An Unspoken Application of International Comity Lies at the Heart of Second Circuit’s Rejection of New York City’s Effort to Tax Non-U.S. Missions, Which the Court of Appeals Held Was Preempted by the Retroactive Federal Action Despite the Absence of Sovereign Immunity.

 In the recent decision by the Second Circuit, City of New York v. The Permanent Mission of India to the United Nations, 08-1805, 1806 (2d Cir. 8/17/10), the Court of Appeals continued the saga of New York City’s attempts to tax the missions in NYC of the governments of India and Mongolia. In earlier proceedings, the district court, the Second Circuit, and the U.S. Supreme Court each concluded that the FSIA’s “immovable property” exception (which provides that a “foreign state shall not be immune from jurisdiction . . . in any case . . . in which rights in . . . immovable property situated in the United States are in issue” (28 U.S.C. sec. 1605(a)(4)) applied, and, as a result, there was no sovereign immunity defense for the non-U.S. missions.  After remand to the District Court for proceedings on the merits in favor of the City, and after judgment in the District Court for the City based on the facts that existed – indeed, during which that judgment was on appeal – the Department of State issued a notice entitled Designation and Determination under the Foreign Missions Acxt, 74 Fed. Reg. 31,788. The notice retroactively preempted the City’s imposition of taxes and operated to “nullify any existing liens wit respect to such property”.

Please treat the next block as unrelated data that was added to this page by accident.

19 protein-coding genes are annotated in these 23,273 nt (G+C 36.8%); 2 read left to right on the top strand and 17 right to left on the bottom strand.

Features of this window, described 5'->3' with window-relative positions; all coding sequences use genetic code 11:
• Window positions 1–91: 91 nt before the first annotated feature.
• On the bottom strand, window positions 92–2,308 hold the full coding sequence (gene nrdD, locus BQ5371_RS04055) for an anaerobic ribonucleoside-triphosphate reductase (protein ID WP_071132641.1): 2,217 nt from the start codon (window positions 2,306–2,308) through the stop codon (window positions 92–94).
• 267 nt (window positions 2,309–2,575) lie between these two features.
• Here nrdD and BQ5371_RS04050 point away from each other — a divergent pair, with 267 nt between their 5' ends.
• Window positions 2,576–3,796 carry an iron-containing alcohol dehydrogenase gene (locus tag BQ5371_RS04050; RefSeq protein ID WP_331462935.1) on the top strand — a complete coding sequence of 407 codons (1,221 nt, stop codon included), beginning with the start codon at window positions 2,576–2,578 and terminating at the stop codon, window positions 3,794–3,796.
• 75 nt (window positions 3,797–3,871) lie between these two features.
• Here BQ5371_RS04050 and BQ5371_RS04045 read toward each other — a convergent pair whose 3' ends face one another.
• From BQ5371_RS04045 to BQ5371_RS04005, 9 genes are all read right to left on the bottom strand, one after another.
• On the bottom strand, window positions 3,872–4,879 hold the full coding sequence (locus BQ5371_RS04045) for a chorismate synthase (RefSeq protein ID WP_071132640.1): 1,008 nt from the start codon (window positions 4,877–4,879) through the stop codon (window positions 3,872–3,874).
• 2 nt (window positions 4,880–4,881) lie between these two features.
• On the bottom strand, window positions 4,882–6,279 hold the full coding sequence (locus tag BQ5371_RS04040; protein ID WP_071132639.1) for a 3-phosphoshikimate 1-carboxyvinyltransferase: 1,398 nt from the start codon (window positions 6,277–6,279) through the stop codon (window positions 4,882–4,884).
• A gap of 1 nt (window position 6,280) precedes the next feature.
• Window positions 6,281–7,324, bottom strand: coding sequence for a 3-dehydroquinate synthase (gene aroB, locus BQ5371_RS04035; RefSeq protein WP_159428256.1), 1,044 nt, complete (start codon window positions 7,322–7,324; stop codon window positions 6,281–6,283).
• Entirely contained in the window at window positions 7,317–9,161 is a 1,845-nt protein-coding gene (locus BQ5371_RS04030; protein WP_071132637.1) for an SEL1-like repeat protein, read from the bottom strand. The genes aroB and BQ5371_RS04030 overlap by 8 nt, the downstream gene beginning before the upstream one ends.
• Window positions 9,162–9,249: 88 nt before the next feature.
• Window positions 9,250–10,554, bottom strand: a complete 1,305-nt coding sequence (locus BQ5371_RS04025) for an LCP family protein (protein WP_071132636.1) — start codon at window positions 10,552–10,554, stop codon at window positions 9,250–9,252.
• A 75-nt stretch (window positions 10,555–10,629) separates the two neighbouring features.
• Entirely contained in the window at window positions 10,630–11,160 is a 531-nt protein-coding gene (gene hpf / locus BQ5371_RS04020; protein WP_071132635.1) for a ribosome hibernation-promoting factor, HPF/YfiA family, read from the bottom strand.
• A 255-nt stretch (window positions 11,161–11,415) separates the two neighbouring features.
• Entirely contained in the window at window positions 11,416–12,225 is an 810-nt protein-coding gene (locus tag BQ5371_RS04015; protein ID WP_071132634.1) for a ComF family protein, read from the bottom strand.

The Second Circuit determined that the Department of State was entitled to promulgate pre-empting, retroactive rules that have the force of federal law.  The primary interest of the U.S. in such a rule, as the Court of Appeals said, is that the U.S. is “the largest foreign-government property owner overseas”, “the United States benefits financially much more than other countries from an international practice exempting staff residences from real property taxes, and it stands to lose the most if the practice is undermined”. 
 
It is noteworthy that the hoped- for reciprocity is the same motivation behind the courts’ interpretation of 28 U.S.C sec. 1782, where the Second Circuit has held that the U.S.’s broad interpretation of section 1782 was done for a chief purpose of “encouraging foreign countries by example to provide similar means of assistance to our courts”. In re Application of Malev Hungarian Airlines, 964 F.2d 97, 100 (2d Cir 1992); accord Metallgesellschaft v. Hodapp, 121 F.3d 77, 79 (2d Cir. 1997) (the author was lead counsel in this case). In these significant areas – allowing broad discovery under 1782 and disallowing tens of millions of dollars of taxes – the judicial decisions do not cite any meaningful data to support the existence of actual reciprocal treatment by other jurisdictions.
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